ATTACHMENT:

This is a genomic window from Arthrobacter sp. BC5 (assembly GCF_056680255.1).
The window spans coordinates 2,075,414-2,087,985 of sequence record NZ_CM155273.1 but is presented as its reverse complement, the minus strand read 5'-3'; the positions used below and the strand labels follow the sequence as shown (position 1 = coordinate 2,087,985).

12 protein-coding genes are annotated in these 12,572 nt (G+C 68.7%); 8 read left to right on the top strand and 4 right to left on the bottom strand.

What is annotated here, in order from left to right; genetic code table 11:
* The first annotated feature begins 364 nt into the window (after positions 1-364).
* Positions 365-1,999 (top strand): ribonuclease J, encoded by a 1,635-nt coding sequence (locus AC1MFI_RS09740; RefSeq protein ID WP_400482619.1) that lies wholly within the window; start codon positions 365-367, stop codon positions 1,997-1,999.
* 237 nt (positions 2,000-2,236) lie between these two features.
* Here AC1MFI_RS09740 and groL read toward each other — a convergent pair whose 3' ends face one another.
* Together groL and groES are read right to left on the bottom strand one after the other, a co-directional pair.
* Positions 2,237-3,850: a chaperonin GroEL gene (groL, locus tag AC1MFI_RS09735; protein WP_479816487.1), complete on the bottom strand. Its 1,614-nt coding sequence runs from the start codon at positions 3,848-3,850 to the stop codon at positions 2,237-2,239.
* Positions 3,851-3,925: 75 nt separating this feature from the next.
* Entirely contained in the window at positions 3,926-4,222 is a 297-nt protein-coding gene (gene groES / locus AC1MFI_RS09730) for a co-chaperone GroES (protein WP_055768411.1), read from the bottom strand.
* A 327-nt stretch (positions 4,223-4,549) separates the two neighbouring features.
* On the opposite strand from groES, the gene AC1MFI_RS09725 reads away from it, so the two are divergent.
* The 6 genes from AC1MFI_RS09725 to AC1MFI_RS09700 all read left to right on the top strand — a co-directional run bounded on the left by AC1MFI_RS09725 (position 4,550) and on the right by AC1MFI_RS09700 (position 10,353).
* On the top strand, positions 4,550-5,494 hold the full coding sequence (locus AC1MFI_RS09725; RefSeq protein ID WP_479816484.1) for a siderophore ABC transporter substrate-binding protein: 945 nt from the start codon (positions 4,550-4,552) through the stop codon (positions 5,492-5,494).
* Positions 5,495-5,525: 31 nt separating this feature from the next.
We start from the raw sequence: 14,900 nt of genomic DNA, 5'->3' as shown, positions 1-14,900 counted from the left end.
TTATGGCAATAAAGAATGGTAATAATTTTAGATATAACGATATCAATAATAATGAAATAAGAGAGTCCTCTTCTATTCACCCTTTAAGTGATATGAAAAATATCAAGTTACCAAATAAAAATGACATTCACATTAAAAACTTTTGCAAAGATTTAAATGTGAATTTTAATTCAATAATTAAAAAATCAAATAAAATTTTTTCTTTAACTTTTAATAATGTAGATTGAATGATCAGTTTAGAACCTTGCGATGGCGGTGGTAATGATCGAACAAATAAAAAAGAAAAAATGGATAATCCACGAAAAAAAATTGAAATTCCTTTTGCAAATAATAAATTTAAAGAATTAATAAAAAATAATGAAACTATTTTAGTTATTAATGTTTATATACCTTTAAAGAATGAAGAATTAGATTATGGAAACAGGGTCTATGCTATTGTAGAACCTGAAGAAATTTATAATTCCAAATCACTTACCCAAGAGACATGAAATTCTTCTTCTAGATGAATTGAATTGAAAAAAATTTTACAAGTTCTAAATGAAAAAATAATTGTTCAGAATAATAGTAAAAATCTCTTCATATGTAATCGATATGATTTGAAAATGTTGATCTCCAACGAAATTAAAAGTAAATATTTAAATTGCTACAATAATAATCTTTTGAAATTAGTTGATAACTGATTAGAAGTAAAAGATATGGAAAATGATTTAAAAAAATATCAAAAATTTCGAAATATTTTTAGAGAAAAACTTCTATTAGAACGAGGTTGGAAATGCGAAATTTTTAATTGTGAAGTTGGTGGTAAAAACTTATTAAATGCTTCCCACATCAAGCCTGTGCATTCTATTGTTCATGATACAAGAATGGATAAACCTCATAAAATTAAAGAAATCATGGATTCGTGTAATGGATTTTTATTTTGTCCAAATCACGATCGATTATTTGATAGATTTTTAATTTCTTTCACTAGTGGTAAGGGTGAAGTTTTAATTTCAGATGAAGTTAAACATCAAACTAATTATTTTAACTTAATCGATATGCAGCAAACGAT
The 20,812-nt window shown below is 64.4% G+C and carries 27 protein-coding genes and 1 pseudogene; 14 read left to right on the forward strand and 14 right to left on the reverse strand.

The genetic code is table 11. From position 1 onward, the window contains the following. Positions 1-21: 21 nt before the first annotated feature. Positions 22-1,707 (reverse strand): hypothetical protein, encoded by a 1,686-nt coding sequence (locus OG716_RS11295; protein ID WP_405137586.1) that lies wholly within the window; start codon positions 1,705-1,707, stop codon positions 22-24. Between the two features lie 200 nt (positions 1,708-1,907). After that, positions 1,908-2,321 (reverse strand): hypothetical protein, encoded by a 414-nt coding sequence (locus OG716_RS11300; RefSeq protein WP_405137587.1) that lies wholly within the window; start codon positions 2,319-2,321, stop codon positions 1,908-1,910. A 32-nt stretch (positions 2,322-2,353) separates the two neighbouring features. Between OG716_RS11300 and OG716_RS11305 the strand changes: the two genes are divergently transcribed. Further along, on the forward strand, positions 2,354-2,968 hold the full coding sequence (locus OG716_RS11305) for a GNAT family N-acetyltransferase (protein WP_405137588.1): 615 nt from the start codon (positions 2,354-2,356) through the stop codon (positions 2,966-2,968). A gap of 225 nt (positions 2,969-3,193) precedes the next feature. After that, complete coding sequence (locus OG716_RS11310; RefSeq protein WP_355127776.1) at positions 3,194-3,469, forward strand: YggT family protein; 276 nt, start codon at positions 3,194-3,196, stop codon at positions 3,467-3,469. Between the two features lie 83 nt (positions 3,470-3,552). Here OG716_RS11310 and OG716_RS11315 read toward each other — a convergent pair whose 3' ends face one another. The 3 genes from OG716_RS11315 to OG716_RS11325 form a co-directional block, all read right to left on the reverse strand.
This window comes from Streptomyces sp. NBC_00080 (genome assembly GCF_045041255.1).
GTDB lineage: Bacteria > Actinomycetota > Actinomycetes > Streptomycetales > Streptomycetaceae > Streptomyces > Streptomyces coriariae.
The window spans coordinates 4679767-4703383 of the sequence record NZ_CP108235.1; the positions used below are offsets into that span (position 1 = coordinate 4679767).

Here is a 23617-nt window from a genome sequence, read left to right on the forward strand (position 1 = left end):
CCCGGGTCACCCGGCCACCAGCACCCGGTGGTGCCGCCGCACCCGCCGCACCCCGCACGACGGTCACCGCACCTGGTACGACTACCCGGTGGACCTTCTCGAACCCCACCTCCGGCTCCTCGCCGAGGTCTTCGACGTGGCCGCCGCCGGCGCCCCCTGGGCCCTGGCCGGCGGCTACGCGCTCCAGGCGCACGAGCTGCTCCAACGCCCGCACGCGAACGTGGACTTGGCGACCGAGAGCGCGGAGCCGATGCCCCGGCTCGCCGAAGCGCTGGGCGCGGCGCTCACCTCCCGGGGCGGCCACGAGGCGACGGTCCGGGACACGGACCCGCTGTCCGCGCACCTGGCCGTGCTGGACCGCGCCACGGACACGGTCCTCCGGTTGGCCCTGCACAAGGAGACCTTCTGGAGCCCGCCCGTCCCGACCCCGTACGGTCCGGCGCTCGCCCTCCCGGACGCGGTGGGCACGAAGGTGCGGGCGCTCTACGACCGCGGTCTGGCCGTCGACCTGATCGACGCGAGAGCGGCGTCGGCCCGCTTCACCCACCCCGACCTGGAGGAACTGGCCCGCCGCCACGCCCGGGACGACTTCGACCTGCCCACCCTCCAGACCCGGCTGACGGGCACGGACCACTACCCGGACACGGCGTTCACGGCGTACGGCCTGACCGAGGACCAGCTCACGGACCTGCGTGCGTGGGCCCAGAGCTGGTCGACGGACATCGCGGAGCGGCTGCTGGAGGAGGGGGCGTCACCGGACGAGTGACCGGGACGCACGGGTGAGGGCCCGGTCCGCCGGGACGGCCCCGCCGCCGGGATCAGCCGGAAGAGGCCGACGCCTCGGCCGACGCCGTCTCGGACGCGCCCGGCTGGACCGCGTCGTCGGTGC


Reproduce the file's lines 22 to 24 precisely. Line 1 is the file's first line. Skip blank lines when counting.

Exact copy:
This window comes from Streptomyces sp. NBC_00080 (genome assembly GCF_045041255.1).
GTDB lineage: Bacteria > Actinomycetota > Actinomycetes > Streptomycetales > Streptomycetaceae > Streptomyces > Streptomyces coriariae.
The window spans coordinates 4679767-4703383 of the sequence record NZ_CP108235.1; the positions used below are offsets into that span (position 1 = coordinate 4679767).